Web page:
With near invincible professional detachment, I set about my job creating a brightly informative catalogue record. Now there would be no point alluding to books and covers if there were not some treasure lurking within. This volume did not disappoint. A book plate "From the Library of Thomas Hardy…" was accompanied by the enigmatic monogram of Sir Hugh Walpole, its garter emblem encapsulating the name of his Cumbrian lakeside home.
But by far the most astounding was the inscription below; a gift which unassumingly validates that age-old pearl of wisdom.
Corn from olde fieldes is part of the Ogden Library held by Special Collections.
Following the closure of the Archway campus in the summer of 2013, a new Healthcare Library opened in September 2013 in the Highgate Wing of the Whittington Hospital.
The new Library is an excellent example of what close co-operation between the NHS and Higher Education can achieve. Two floors of the Highgate Wing, a Victorian building on Dartmouth Park Hill, have been refurbished to a high standard on a tight schedule, with the Whittington Health Library on Level 1 and the new UCL Undergraduate Centre on Level 3. A positive approach to IT provision has resulted in good computer provision including shared NHS/UCL access to fixed PCs, 3 different wireless networks and laptop loans for nursing and midwifery students on placement.
The Library is managed by Whittington Health in close co-operation with its partners, including the Camden & Islington NHS Foundation Trust and Middlesex University, as well as UCL.
As the former Archway Healthcare Library Clinical Librarian I have worked closely on the project from 2012, and now manage the new Library, supported by a small dedicated team of experienced staff.
Books carefully selected from the Archway Healthcare Library form the core of the book stock. Expensive local journal subscriptions have been kept to a minimum, with the Library instead focusing on cost-effective electronic delivery of requested journal articles in a highly-regarded "Just-in-Time" service. The Library is also involved in the cutting edge UCLP [UCL Partners] Mobile Knowledge Access Project pilot, providing junior doctors access to essential clinical textbooks and important local clinical guidelines on their smartphones.
A survey of Library users 2 months after opening brought some encouraging comments:
"Lovely, helpful staff and excellent equipment and environment to work in" (NHS staff member)
"The separate study room section is fantastic" (UCL Medical student)
It also identified some areas for future development. These included longer opening hours, and the Library is currently planning to further extend opening hours for a pilot period from the end of March 2014.
The first reasonably accurate diagram of the eye had appeared in Christophorus Scheiner's book Oculus, published in Innsbruck in 1619 but no book on the eye appeared in England until the following century when the study of optics and the study of the eye appears to have taken place in parallel. Sir Isaac Newton published Opticks: or, A treatise of the reflections, refractions, inflections, and colours of light in 1704 and Joseph Priestley published The history and present state of discoveries relating to vision, light, and colours in 1772. Between these two, a small and nowadays very rare book was printed for Bernard Lintott, at the Cross-Keys between the Two Temple-Gates in Fleet-street in 1713. It is Ophthalmographia; or A treatise of the eye in two parts by Peter Kennedy, one of the very few early books published in English that documents what was known about the eye in the early 18th century.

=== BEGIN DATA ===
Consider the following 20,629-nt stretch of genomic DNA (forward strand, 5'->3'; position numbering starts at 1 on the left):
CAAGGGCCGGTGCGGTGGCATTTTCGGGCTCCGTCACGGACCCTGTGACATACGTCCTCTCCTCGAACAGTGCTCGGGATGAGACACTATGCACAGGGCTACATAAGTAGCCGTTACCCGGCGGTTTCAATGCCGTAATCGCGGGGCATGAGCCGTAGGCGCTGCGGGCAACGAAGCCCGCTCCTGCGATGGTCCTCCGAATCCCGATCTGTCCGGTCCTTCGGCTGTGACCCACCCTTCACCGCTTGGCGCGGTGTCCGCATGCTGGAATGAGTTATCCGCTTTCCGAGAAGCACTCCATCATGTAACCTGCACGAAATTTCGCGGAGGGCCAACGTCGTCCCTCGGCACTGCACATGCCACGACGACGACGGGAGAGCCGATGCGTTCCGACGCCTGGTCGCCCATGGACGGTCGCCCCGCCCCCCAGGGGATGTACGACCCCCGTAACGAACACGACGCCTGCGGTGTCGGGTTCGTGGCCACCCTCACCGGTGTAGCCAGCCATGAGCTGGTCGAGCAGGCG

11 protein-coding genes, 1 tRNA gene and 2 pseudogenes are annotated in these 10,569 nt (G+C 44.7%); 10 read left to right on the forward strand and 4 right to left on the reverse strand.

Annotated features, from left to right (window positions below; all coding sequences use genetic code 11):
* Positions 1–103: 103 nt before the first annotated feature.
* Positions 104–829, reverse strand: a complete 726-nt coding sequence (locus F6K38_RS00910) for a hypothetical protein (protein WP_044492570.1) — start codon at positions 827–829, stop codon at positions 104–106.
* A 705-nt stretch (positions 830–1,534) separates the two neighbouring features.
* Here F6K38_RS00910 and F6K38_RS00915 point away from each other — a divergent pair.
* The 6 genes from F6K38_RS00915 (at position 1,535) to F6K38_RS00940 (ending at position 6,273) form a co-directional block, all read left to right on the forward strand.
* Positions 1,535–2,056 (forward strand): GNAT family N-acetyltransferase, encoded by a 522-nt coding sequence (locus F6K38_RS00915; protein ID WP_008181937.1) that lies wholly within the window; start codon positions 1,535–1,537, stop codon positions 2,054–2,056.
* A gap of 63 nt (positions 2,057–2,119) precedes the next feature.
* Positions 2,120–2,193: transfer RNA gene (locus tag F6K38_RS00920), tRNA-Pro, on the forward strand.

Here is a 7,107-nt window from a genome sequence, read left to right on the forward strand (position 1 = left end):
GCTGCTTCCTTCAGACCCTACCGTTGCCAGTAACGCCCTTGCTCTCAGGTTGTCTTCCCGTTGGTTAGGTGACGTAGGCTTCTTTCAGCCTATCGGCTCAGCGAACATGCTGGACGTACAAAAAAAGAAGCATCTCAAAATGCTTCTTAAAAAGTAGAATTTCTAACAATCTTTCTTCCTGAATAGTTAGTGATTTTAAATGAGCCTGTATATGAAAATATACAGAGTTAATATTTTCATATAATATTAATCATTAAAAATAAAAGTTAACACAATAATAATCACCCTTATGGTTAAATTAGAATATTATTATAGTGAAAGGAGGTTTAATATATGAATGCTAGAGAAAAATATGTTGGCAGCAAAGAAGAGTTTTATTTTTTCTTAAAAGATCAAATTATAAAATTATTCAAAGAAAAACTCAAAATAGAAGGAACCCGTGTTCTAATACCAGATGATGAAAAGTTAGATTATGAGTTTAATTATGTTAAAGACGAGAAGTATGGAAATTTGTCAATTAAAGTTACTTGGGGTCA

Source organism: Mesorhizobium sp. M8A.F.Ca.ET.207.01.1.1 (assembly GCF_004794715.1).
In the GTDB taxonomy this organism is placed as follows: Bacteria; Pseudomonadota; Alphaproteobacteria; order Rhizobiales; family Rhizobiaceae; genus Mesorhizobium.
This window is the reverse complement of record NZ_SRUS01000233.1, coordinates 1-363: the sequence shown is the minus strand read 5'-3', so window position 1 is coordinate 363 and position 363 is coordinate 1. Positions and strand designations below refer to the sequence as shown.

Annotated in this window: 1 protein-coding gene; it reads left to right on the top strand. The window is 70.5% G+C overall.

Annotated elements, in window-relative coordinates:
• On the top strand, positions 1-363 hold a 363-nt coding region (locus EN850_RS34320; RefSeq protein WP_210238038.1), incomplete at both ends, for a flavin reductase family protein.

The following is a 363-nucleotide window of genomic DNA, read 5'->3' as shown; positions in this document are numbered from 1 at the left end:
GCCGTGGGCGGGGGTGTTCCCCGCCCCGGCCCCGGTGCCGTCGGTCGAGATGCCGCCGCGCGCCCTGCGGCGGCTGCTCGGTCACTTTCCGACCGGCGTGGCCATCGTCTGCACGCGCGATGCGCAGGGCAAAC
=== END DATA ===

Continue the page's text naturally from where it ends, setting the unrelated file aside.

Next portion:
Part 1 describes the eye and gives us a theory of vision, part 2 lists the signs, causes and cure of the maladies which affect the eye and that is followed by An appendix of some of the diseases of the ear which includes a short chapter on worms in the ears that is cured with "the tincture of myrrh and aloes or aloes dissolv'd with urine. These either kill worms or insects, whether bred there, or got in by Accident".
The author admits to his own short-sightedness in the preface and compares himself with Morton who wrote on Consumption, and was himself consumptive, and Floyer who wrote on Asthma, and was himself asthmatic. The "it takes one to know one principle" appears to have been in full swing at the time.
But many of the terms Kennedy uses are still used by ophthalmologists today: retina, uvea, choroid, cornea and iris for parts of the eye and a range of terms for the various conditions that can affect the eye or vision. These include hemeralopia for day-blindness, nictalopia for night-blindness, ectropion for the lower eyelid falling down, or inside out, mydriasis for dilation of the pupil, staphyloma for protrusion of the sclera, hypopyon for pus in the eye, hyposphagma for subconjunctival haemorrhage, rhexi for rupture, and trichiasis for inward growing eyelashes. This used to be called phalangosis, a term that is not used at all today.
Other terms used by Kennedy that are used no longer include phlyctaenia, which used to describe ulcers of the conjunctiva and cornea but which is now only used for Phlyctaenia coronata, a species of moth, antoniatonblepharon, which refers to a relaxation or paralysis of the rectus and orbicular muscle of the upper eye-lid, and an albugo, which was a white spot in the eye. Amaurosis which, Kennedy says, is commonly called an obstruction of the optic nerve, has more recently been used as a catch-all term for cases of blindness for which no cause can be found.
Copies of the first and the second (1717) editions of Opticks: or, A treatise of the reflections, refractions, inflections, and colours of light by Newton and The history and present state of discoveries relating to vision, light, and colours by Priestley (2 copies) can be found in the Joint Library of Ophthalmology, Moorfields Eye Hospital & Institute of Ophthalmology in Bath Street as can Ophthalmographia; or A treatise of the eye in two parts. The collection is still being catalogued but those works that have already been done can be accessed for reference.
Top of page
Issue 36 - Spring, 2014